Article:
In Australia, as in most places, waterfront property comes at a premium. But to see the full effects of high-cost Australian housing, look beyond trophy homes on Sydney Harbour and beach pads in Bondi. In cities across the country, tents and other makeshift shelters are springing up by the water. They are the dark side of a housing market that has held firm despite rising interest rates. For households of all incomes, the share of homes that are affordable is at its lowest in 30 years.
Australians are not alone. House prices are high relative to incomes across the rich world, and last year defied expectations by rebounding after only the briefest of blips. Rental markets are hot, too. Vacancies are at or near historic lows in many rich countries, while rents are climbing quickly. In previous decades, notes Peter Tulip, an economist, rising housing costs were offset by cheaper lending. Now mortgage rates have risen as well, meaning would-be buyers can afford to borrow less.
What is behind the unexpected resilience in prices? It is partly down to global trends, such as people working from home more and so placing a higher value on their living space. But Australian policymakers are increasingly focusing their attention on three domestic factors, too.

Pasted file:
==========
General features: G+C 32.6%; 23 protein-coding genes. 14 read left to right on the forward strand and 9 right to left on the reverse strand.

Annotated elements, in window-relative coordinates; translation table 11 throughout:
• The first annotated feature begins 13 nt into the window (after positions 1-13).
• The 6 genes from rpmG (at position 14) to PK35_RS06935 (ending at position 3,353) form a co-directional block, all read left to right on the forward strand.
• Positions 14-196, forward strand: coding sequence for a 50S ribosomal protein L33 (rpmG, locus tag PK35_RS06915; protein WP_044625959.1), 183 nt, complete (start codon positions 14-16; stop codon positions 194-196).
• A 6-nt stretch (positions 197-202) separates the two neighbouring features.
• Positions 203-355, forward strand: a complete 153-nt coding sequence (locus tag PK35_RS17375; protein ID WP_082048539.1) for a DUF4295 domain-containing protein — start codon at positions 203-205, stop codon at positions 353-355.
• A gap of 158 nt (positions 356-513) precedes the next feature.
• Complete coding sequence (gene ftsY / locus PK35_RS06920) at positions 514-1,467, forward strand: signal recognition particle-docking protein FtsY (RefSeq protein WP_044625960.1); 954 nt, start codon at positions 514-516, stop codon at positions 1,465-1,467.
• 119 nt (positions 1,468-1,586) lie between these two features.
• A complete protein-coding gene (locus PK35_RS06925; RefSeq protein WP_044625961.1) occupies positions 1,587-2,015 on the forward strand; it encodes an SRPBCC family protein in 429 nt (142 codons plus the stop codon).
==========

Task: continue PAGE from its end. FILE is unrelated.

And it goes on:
The first is that foreign demand for Australian housing is greater than ever. Net immigration was 500,000 in the year to June, more than twice the intake in 2019. At the same time some 650,000 international students call Australia home, and all need somewhere to stay. And even foreigners who do not live in Australia full-time seem keen on its housing market: such buyers snapped up 10% of newly built homes sold in the third quarter of 2023.
The second factor is the cost of materials. The producer price index for construction has risen by 30% since the start of 2021. As well as making houses costlier to build, this has left Australia with fewer builders. More than 1,500 construction firms collapsed in the year to June, mostly owing to cost overruns. The result is a reduced supply of new homes and even more upward pressure on prices.
But the biggest brake on home-building, says Mr Tulip—and the third factor driving house prices up—is local councils’ planning rules. A prime example is Sydney, where large numbers of homes face development restrictions. Meanwhile, zoning rules raise house prices well above the combined underlying cost. Mr Tulip’s research suggests that, again in Sydney, this increase is a whopping 73%.
Might the government be able to ease the squeeze? It has promised to reduce immigration, to triple the fees paid by foreign purchasers of existing homes and increase taxes on properties left vacant. A national target to build 1m homes over the next five years has been raised to 1.2m. And there are some signs of planning restrictions being loosened. The New South Wales state government is rewriting its zoning rules to force local councils to accept higher density housing. Such efforts will inevitably provoke furious objections. But they will not come from the growing number of Australians who settle down for the night in a waterside tent. ■
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